The Illeism of Jesus and Yahweh: A Study of the Use of the Third-Person Self-Reference in the Bible and Ancient Near Eastern Texts and Its Implications for Christology
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SubjectJesus Christ -- Divinity.
Jesus Christ -- Royal office.
God -- Kingship.
Bible -- Language, style.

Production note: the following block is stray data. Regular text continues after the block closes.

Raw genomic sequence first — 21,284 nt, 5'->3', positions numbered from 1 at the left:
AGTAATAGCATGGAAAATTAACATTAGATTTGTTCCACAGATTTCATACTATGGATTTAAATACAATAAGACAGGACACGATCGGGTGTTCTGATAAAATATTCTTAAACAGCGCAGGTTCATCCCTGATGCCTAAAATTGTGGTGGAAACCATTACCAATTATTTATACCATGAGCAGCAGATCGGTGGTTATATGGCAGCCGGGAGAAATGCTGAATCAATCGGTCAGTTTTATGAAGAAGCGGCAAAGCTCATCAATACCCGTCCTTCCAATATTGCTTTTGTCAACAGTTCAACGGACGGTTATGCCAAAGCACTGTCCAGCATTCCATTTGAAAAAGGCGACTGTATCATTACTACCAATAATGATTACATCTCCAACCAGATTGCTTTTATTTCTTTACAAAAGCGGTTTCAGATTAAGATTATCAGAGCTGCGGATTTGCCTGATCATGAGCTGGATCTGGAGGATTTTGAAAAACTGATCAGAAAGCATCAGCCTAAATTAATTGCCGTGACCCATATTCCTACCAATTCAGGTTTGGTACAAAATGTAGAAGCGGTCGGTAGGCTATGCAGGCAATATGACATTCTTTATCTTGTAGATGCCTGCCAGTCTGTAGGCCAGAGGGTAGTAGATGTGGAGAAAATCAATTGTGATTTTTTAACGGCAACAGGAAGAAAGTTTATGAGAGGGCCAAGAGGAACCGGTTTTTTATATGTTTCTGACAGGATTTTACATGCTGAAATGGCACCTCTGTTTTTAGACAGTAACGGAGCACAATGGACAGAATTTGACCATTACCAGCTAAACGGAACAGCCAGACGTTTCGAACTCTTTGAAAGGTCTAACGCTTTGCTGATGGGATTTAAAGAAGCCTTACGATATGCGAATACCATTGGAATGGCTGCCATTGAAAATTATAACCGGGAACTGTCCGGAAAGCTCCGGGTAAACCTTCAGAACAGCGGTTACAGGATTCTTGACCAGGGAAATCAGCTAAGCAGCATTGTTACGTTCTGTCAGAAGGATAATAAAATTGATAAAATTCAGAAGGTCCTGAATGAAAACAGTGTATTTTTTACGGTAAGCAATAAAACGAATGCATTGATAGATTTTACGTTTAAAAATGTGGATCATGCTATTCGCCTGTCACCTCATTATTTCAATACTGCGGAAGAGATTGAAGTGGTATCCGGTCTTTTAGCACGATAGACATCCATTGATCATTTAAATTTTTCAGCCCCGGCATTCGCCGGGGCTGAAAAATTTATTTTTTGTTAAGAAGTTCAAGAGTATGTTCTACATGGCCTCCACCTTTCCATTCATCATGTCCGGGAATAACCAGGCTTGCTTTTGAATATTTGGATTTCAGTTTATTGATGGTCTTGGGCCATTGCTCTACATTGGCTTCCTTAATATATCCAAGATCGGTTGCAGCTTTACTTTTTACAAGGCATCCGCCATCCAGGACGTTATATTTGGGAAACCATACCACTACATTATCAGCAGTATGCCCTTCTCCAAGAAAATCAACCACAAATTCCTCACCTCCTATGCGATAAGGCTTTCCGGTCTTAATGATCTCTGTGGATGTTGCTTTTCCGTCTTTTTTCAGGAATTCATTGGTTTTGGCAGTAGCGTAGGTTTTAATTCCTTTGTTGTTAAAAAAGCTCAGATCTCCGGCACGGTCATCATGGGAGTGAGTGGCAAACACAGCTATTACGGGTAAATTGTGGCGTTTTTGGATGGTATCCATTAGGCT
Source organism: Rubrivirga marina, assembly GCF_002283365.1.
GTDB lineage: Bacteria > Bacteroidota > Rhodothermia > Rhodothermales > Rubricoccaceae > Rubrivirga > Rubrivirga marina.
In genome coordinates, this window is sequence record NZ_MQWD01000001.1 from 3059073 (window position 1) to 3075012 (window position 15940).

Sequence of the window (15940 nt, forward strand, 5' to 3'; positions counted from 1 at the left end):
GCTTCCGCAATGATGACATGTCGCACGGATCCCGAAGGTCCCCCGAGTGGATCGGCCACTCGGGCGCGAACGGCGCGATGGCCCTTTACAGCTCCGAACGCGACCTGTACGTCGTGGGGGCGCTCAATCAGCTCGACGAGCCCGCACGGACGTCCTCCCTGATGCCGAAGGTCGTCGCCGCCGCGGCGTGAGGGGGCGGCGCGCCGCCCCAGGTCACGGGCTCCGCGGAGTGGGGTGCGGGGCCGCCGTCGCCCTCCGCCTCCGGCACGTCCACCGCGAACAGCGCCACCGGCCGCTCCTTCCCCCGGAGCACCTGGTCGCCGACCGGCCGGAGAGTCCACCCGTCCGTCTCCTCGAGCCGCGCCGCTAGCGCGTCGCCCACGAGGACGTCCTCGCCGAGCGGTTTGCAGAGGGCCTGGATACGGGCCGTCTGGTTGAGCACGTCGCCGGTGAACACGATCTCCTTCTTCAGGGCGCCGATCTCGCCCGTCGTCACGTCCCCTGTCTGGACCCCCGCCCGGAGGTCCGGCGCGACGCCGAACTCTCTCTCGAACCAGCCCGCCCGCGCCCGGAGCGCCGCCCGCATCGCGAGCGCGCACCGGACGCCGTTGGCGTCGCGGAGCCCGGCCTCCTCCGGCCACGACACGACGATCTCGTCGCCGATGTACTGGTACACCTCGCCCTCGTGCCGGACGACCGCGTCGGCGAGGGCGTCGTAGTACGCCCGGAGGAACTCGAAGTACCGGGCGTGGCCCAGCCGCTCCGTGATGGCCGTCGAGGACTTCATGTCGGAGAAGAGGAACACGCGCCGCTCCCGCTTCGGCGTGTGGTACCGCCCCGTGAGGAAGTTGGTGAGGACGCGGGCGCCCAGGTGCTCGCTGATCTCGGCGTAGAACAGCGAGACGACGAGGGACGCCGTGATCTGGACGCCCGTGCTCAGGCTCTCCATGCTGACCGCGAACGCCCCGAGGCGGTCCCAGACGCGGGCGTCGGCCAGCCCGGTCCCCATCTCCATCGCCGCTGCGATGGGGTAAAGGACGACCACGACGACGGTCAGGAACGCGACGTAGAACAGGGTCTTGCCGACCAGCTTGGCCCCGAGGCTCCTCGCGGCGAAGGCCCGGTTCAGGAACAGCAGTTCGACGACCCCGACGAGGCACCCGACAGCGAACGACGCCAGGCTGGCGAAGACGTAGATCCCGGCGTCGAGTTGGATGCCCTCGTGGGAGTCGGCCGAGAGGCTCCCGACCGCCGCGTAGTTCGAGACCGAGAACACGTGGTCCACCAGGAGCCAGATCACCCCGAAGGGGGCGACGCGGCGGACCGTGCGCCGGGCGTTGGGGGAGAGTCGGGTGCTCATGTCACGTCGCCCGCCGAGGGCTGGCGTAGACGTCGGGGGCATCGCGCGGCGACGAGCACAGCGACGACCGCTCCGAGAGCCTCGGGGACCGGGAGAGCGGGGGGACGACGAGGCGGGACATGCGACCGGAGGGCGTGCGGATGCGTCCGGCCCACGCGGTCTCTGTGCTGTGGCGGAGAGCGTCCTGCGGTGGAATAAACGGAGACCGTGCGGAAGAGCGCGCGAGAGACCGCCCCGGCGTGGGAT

This study explores the relationship between the use of the third person for self-reference by Jesus and Yahweh and suggests the potential for both divine and royal themes associated with this manner of speech. Chapter 1 highlights that this issue has received little attention in scholarship. In order to offer a thorough evaluation, the study offers a comprehensive survey of illeim in the Bible, highlighting its prominence and various rhetorical implications. Chapter 2 surveys the use of illeism in antiquity in order to address whether illeism was a common manner of speaking. Though various Greek historians refer to themselves in the third person, evidence indicates that this was a rhetorical effort sometimes used to give a sense of objectivity to their works. No evidence was found that would indicate that illeism was commonly used in direct speech. Chapter 3 surveys the Old Testament and categorizes the various uses of illeism. The study highlights the similar and prominent use by both OT kings and Yahweh. Chapter 4 explores the ANE literature for occurrences of illeism and notes the relatively prominent use among both ANE kings and preeminent pagan gods. Chapter 5 addresses the illeism of Jesus, the only person in the New Testament to use illeism in direct discourse, and finds a similar manner of use and rhetorical intention as that of Old Testament and ANE kings and that of Yahweh. In each case the illeism serves to emphasize the speaker's unique identity and authority associated with royal and/or divine status. The study also notes the illeism of Yahweh and Jesus share the common characteristics of prominence of occurrences, a shifting between first and third person, a variety of distinct self-references, and similar rhetorical intent. Chapter 6 summarizes the study and highlights the suggestive nature of the evidence. In light of the evaluation of the use of illeism by Jesus and Yahweh, based on the similar usage among Old Testament and ANE kings, and ANE gods, as well as the analysis of the various rhetorical implications of illeism, the evidence suggests that a royal and divine theme may be associated with the third-person self-references of Yahweh and Jesus. Furthermore, in light of the parallels between the two uses, the study suggests this manner of speech may be yet another way Jesus presents himself "as God."